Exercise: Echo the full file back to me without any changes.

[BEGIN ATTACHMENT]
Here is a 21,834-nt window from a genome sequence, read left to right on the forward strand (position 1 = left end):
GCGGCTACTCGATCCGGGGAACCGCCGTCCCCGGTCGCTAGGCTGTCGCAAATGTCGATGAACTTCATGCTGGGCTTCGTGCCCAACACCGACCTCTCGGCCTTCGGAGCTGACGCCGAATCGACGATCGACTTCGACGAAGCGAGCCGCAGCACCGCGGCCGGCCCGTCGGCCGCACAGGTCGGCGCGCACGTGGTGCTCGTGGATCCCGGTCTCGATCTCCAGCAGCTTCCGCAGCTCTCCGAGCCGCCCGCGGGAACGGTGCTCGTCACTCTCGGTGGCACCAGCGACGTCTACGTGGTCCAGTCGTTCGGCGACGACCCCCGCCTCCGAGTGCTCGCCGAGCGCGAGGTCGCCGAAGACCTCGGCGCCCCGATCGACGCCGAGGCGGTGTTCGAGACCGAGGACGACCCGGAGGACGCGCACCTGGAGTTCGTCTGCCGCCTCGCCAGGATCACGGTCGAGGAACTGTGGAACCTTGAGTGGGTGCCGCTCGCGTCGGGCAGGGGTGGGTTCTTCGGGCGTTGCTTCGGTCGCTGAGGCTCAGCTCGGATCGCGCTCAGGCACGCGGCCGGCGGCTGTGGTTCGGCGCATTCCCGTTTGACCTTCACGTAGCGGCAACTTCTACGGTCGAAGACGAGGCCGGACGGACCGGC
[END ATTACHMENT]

Here is a 21,834-nt window from a genome sequence, read left to right on the forward strand (position 1 = left end):
GCGGCTACTCGATCCGGGGAACCGCCGTCCCCGGTCGCTAGGCTGTCGCAAATGTCGATGAACTTCATGCTGGGCTTCGTGCCCAACACCGACCTCTCGGCCTTCGGAGCTGACGCCGAATCGACGATCGACTTCGACGAAGCGAGCCGCAGCACCGCGGCCGGCCCGTCGGCCGCACAGGTCGGCGCGCACGTGGTGCTCGTGGATCCCGGTCTCGATCTCCAGCAGCTTCCGCAGCTCTCCGAGCCGCCCGCGGGAACGGTGCTCGTCACTCTCGGTGGCACCAGCGACGTCTACGTGGTCCAGTCGTTCGGCGACGACCCCCGCCTCCGAGTGCTCGCCGAGCGCGAGGTCGCCGAAGACCTCGGCGCCCCGATCGACGCCGAGGCGGTGTTCGAGACCGAGGACGACCCGGAGGACGCGCACCTGGAGTTCGTCTGCCGCCTCGCCAGGATCACGGTCGAGGAACTGTGGAACCTTGAGTGGGTGCCGCTCGCGTCGGGCAGGGGTGGGTTCTTCGGGCGTTGCTTCGGTCGCTGAGGCTCAGCTCGGATCGCGCTCAGGCACGCGGCCGGCGGCTGTGGTTCGGCGCATTCCCGTTTGACCTTCACGTAGCGGCAACTTCTACGGTCGAAGACGAGGCCGGACGGACCGGC